Ultrasound-mediated delivery of nanomedicine across biological barriers - for improved treatment of cancer and diseases in the brain
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- Institutt for fysikk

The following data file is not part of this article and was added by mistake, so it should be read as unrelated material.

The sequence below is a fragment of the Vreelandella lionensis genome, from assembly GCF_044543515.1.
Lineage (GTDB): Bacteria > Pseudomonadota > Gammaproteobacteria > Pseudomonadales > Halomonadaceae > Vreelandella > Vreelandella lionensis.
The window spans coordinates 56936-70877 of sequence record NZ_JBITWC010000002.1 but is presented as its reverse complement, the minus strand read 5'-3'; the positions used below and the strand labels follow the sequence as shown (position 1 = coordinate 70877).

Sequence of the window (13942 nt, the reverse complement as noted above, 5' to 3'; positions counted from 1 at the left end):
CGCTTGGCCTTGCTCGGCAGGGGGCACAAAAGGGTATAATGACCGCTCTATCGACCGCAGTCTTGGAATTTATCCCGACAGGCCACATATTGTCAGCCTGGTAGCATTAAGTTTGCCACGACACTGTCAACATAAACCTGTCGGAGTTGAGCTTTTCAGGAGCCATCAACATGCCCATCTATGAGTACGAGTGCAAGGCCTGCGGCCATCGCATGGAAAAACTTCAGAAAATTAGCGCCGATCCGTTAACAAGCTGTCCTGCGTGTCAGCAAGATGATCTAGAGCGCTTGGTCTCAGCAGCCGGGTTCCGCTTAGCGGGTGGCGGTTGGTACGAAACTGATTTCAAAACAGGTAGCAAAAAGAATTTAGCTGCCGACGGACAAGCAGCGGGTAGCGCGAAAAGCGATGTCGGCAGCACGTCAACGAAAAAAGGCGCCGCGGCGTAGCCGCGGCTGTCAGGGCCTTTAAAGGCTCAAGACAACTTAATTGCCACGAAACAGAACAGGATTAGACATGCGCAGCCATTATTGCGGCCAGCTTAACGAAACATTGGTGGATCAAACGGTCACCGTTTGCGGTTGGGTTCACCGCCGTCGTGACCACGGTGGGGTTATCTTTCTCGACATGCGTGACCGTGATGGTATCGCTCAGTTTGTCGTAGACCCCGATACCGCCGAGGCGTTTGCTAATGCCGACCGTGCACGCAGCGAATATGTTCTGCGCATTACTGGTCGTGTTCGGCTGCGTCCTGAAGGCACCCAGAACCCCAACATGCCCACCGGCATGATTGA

Despite major progress in the field of cancer research during the last decades, cancer remains a leading cause of death worldwide. Treatment with conventional chemotherapy is limited by inadequate delivery to the tumor and severe side-effects due to accumulation in healthy tissues. Encapsulation of drugs in nanoparticles can enable a more targeted delivery, for improved efficacy and reduced toxicity. However, delivery of nanoparticles is often insufficient and heterogeneous, due to various biological barriers in the tumor microenvironment. Ultrasound in combination with microbubbles has emerged as a promising method to enhance delivery of nanomedicines to tumor tissue. It can also facilitate non-invasive and localized opening of the blood-brain barrier for drug delivery to the brain. A unique microbubble-platform was investigated, which demonstrated great potential for controlled drug delivery. It consisted of a shell of polymeric nanoparticles, encapsulating drugs and contrast agents. Various payloads demonstrated different degree of stability in the nanoparticles, and also affected nanoparticle-cell interactions. Depending on the payload, the nanoparticles could effectively deliver hydrophobic dyes and drugs to cells by either contact-mediated delivery directly to cytosol, or uptake by endocytosis followed by intracellular release. Cellular uptake and toxicity of the nanoparticles, as well as in vivo circulation and biodistribution were determined. Ultrasound treatment caused cavitation and collapse of the microbubbles, resulting in significantly improved accumulation and distribution of nanoparticles in solid tumors. Too low pressures, or short pulses did not enhance uptake, whereas too high pressures combined with long pulses resulted in tissue damage. In a proof-of-principle therapy study, the enhanced delivery resulted in complete and stable remission in all animals. Furthermore, it was shown that this platform could be used in combination with ultrasound to open the blood-brain barrier and successfully deliver and distribute nanoparticles in the brain. Another highly interesting microbubble-platform was also explored, based on clusters of microdroplets and microbubbles, which upon activation by ultrasound form large bubbles that deposit in the microvasculature. They were previously shown to enhance therapeutic efficacy of co-injected drugs to tumors in mice. Herein, we demonstrated that the same platform could be used to transiently and safely open the blood-brain barrier for delivery of macromolecules to the brain. These results provide an important fundament for future studies, and indicate that ultrasound-mediated delivery of nanomedicines across biological barriers can significantly improve treatment of cancer and diseases in the brain.